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Gary Sanders recently moved to Portland, OR from the Los Angeles area, where he was the founder of SCV Mindfulness and led up to three weekly groups for over 5 years. He was empowered to lead Buddhist meditation and dharma groups by Noah Levine and Vinny Ferraro of Against the Stream Buddhist Meditation Society and also helped found Refuge Recovery, a Buddhist based recovery program for all addictions, which has now spread worldwide. After moving to Portland, Gary was asked to join the teaching staff at Portland Insight Meditation Community by Robert Beatty and the Teachers' Council. His wife and daughters continue to be his greatest teachers.
Gary exclusively used Kevin Griffin's book One Breath at Time, when he first got Sober, and today Refuge is the main recovery program he works.
Gary Sanders lives in Portland, OR. He is originally from the Los Angeles area, where he was the founder of SCV Mindfulness and led up to three weekly meditation groups for over 5 years. He was empowered to lead Buddhist meditation and dharma groups at Against the Stream Buddhist Meditation Society. He helped, from the ground level, to found Refuge Recovery, a Buddhist based recovery program for all addictions, which has now spread worldwide. After moving to Portland, Gary was asked to join the teaching staff at Portland Insight Meditation Community. Gary travels frequently and teaches daylongs and workshops all over North America and now endorses the Recovery Dharma program.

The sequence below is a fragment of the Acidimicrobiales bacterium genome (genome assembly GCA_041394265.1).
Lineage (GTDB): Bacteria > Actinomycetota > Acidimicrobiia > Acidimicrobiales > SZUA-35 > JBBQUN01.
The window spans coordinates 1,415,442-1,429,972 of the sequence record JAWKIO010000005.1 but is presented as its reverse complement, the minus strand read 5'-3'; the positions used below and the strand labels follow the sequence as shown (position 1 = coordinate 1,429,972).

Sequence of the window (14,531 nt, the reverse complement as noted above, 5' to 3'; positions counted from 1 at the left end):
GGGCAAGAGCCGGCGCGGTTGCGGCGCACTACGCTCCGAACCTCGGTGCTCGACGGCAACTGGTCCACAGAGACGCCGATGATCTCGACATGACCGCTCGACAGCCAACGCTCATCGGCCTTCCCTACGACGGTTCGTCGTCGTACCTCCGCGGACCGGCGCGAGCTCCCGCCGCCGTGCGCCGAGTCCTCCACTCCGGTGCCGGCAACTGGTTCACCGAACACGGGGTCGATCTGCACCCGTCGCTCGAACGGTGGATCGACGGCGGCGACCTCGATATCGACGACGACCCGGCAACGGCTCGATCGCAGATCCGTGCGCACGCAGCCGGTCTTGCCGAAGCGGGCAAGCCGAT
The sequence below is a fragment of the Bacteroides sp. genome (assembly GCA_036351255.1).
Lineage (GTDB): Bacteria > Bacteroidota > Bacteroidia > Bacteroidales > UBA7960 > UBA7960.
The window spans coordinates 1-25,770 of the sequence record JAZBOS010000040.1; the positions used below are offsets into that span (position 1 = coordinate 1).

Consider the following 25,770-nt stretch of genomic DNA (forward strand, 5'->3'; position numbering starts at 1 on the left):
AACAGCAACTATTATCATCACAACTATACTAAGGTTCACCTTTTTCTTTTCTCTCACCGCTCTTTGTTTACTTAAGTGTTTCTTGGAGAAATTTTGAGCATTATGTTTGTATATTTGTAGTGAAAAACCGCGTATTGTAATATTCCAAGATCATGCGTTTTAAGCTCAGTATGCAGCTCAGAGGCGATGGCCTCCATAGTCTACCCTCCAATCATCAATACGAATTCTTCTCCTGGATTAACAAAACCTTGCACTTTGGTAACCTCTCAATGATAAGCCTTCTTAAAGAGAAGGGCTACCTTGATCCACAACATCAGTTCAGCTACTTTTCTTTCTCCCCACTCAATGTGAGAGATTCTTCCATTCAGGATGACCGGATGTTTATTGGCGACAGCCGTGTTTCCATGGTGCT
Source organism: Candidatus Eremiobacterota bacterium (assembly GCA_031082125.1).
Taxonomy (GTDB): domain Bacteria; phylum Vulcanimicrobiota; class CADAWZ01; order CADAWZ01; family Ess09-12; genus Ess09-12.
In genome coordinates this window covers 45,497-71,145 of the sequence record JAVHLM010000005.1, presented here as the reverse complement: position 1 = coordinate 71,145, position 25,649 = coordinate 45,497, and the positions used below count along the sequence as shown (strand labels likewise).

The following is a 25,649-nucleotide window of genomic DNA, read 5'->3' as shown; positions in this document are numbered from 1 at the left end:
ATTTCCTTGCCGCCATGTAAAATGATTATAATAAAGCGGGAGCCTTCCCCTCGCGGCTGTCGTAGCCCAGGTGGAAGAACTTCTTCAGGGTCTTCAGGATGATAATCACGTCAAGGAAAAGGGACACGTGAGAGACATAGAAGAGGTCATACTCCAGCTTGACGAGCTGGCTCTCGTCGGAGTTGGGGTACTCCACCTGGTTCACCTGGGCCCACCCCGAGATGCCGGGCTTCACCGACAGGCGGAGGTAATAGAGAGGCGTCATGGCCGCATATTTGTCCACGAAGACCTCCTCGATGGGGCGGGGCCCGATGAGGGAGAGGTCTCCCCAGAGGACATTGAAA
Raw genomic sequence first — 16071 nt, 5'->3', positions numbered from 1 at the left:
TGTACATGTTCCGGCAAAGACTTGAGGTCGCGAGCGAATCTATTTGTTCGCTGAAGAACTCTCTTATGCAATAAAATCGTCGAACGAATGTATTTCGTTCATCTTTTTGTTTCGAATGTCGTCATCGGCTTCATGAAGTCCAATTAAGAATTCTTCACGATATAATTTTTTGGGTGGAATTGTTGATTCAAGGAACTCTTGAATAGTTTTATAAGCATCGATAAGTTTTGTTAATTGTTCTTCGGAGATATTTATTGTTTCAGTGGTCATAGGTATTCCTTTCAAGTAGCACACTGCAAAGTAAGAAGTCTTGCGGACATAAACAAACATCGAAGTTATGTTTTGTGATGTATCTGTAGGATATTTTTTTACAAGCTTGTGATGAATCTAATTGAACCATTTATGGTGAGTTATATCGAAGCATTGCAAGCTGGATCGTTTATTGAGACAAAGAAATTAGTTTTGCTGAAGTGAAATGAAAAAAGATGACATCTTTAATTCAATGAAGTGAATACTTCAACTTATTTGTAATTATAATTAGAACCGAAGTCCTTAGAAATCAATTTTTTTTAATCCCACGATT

“Recovery and gratitude seem to go hand in hand. In the heat of our addictions, whether substance or process, we all tend to really focus on the hardships of our lives, our trials and tribulations and get stuck in the old comparison game, comparing our insides to others outsides, a line heard frequently in 12 step meetings. That's probably a big reason why we drink, use or act out. We get stuck in the unhealthy mental loop of "poor me", "why me" or "what's wrong with me"...those "Greatest Hits of Addiction", right? We start to believe those stories, we start to program these minds to constantly get hyper-focused on the difficult and painful. And we suffer. So, with this practice of gratitude, we can begin to rewire the mind to appreciate what is good and true and wholesome. This isn't a make-believe practice. As the internet meme says "there's ALWAYS something to be grateful for". Let's dive into this more, practice with it and find some freedom.”